Craig Crews is designated the Lewis B. Cullman Professor

Craig M. Crews, the newly appointed Lewis B. Cullman Professor of Molecular, Cellular and Developmental Biology, explores different aspects of developmental and cell biology using a combination of biochemistry, molecular biology and bio-organic chemistry.

Crews’ laboratory investigates chemical approaches to the study of biological questions and is specifically interested in the modes of action of biologically active nature products in order to investigate intracellular signaling pathways and to identify novel targets for drug design. He has shown, for example, how triptolide, a biologically active compound found in a Chinese herbal therapy has anti-tumor, anti-fertility and immunosuppressive effects, and that it prevents cyst formation in a mouse model of polycystic kidney disease. His research on a chemical from a microorganism - a proteosome inhibitor - demonstrated that it could kill tumor cells. He started a company called Proteolix, which is now conducting clinical studies toward FDA approval.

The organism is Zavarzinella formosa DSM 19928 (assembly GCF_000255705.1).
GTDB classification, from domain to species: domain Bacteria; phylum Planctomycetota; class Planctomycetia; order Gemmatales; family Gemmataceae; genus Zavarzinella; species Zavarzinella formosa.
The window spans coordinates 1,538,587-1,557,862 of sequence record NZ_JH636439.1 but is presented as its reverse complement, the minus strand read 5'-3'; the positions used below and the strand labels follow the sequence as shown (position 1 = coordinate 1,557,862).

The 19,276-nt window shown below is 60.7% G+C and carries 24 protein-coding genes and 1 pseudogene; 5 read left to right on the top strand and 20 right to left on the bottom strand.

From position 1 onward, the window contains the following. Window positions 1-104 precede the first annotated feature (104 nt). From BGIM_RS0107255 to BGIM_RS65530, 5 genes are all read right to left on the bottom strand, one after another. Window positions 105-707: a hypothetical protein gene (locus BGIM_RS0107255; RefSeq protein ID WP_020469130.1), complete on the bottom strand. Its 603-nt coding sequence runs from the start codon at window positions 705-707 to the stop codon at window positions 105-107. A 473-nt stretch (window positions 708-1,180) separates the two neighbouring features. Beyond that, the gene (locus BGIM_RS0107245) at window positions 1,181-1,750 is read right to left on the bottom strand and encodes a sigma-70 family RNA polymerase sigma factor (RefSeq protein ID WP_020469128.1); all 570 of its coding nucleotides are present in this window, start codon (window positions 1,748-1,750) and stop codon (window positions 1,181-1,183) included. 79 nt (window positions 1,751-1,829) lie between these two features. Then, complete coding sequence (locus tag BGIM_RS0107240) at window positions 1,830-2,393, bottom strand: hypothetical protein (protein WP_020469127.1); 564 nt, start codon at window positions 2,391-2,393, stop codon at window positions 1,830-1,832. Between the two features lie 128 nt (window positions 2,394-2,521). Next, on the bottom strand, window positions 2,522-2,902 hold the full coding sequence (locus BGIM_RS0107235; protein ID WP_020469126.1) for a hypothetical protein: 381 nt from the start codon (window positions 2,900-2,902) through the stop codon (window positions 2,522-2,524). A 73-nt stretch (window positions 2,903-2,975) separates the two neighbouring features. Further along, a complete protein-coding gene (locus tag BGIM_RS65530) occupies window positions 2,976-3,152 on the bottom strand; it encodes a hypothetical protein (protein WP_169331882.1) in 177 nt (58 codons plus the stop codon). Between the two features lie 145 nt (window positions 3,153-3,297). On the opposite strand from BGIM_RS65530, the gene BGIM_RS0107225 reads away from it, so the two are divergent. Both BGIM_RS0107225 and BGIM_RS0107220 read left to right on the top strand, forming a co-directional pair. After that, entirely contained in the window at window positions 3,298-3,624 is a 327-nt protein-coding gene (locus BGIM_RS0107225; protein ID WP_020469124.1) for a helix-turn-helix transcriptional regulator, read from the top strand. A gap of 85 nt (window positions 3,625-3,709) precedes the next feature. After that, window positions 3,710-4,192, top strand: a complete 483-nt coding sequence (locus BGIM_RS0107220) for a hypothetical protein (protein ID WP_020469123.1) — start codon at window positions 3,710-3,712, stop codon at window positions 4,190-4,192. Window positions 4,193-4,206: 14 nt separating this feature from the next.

Crews and his laboratory colleagues are also studying the molecular mechanisms by which limb regeneration occurs in the Mexican salamander. They have demonstrated that unknown determinants in the epidermis direct the formation of a unique organizing structure that drives cell dedifferentiation and ultimately limb regeneration.

Crews joined the Yale faculty in 1995 and is affiliated with the Departments of Molecular, Cellular and Developmental Biology; Chemistry; and Pharmacology. He received the Friedrich Wilhelm Bessel Award from the Alexander von Humboldt Foundation in 2006 and a Grand Challenges Exploration grant from the Bill & Melinda Gates Foundation in 2009.

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